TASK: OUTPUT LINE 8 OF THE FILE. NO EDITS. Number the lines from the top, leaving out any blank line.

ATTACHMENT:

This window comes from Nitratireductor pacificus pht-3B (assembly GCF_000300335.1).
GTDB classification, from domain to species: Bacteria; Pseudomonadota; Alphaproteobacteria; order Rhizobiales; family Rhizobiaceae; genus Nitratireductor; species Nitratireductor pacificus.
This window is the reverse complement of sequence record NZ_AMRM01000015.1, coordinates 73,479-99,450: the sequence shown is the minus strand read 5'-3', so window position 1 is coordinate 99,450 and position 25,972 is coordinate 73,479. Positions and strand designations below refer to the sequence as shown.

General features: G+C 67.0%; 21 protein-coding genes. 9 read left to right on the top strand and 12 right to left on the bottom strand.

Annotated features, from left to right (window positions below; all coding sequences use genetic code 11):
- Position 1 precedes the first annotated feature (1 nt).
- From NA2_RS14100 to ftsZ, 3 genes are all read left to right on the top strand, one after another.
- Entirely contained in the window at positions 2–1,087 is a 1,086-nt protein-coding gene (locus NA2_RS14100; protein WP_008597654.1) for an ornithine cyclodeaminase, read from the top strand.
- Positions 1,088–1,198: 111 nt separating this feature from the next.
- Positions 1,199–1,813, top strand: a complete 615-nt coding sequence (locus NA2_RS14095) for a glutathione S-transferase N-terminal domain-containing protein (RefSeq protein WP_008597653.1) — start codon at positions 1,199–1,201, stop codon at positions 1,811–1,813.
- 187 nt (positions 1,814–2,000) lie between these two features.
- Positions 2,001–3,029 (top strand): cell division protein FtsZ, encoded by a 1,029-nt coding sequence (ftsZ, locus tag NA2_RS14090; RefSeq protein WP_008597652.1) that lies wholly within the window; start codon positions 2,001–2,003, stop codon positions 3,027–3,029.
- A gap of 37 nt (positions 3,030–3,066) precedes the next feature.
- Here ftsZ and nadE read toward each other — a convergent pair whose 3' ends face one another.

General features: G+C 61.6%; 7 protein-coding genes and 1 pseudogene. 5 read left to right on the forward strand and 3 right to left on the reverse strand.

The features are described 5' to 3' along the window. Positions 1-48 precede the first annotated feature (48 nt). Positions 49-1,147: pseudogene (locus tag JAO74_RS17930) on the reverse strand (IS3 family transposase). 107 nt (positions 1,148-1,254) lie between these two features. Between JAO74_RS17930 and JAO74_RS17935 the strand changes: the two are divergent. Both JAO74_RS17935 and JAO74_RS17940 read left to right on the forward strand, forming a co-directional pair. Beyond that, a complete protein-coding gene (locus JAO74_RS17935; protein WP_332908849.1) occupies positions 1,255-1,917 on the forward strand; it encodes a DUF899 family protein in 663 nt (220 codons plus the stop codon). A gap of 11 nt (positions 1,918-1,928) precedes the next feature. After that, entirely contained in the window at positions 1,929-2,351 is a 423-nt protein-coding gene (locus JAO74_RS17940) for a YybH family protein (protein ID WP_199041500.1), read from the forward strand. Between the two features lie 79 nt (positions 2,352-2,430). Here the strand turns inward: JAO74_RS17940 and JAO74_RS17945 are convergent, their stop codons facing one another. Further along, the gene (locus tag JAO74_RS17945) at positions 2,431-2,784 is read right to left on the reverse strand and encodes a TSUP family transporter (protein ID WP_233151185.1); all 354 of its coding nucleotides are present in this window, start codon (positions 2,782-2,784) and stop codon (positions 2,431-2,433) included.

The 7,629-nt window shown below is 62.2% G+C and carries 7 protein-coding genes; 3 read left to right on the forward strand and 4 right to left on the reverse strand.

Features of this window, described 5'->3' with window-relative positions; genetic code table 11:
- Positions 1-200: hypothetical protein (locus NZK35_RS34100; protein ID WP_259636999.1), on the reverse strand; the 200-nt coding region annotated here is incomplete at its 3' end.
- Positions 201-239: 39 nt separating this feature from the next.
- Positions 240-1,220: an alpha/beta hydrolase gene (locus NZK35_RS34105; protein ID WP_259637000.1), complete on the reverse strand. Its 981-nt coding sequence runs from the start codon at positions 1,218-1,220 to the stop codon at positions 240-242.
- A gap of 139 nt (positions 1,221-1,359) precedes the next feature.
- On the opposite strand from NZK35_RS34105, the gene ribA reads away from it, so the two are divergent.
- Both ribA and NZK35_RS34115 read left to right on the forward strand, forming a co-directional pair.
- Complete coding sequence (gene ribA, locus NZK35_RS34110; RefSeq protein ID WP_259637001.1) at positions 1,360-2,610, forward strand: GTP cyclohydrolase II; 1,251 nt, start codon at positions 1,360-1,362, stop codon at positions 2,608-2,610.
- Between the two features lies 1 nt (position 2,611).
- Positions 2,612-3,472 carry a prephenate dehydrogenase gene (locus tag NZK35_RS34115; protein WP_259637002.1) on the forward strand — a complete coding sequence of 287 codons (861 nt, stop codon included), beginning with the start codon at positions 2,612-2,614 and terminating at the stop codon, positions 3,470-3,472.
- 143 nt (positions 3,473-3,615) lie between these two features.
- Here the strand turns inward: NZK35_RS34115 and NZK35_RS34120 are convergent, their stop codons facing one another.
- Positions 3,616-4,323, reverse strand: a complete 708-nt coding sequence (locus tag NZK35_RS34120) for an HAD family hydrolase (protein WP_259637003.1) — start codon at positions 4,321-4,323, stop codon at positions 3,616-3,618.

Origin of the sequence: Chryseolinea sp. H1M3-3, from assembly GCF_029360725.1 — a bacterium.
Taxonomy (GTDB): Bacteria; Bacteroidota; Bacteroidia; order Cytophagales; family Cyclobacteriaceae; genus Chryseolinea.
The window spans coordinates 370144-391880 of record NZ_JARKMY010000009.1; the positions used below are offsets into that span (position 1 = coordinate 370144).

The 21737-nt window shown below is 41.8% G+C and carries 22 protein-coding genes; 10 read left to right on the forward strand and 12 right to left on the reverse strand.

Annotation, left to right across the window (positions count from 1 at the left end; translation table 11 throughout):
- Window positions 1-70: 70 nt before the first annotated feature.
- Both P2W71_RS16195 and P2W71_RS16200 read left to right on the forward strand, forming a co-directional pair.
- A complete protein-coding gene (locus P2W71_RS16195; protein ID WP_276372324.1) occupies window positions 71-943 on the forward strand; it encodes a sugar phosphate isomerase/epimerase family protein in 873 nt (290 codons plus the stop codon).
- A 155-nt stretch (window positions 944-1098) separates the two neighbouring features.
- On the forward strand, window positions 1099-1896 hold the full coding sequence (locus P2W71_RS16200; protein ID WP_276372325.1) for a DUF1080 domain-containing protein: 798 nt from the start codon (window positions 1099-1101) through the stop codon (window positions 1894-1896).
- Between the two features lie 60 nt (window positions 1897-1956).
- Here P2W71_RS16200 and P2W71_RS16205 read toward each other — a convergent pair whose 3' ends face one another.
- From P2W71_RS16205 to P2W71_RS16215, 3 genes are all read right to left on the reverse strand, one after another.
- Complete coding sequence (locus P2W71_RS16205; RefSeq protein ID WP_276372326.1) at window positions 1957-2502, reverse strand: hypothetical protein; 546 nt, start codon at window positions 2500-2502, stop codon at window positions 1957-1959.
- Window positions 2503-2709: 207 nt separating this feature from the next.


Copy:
- Entirely contained in the window at positions 2–1,087 is a 1,086-nt protein-coding gene (locus NA2_RS14100; protein WP_008597654.1) for an ornithine cyclodeaminase, read from the top strand.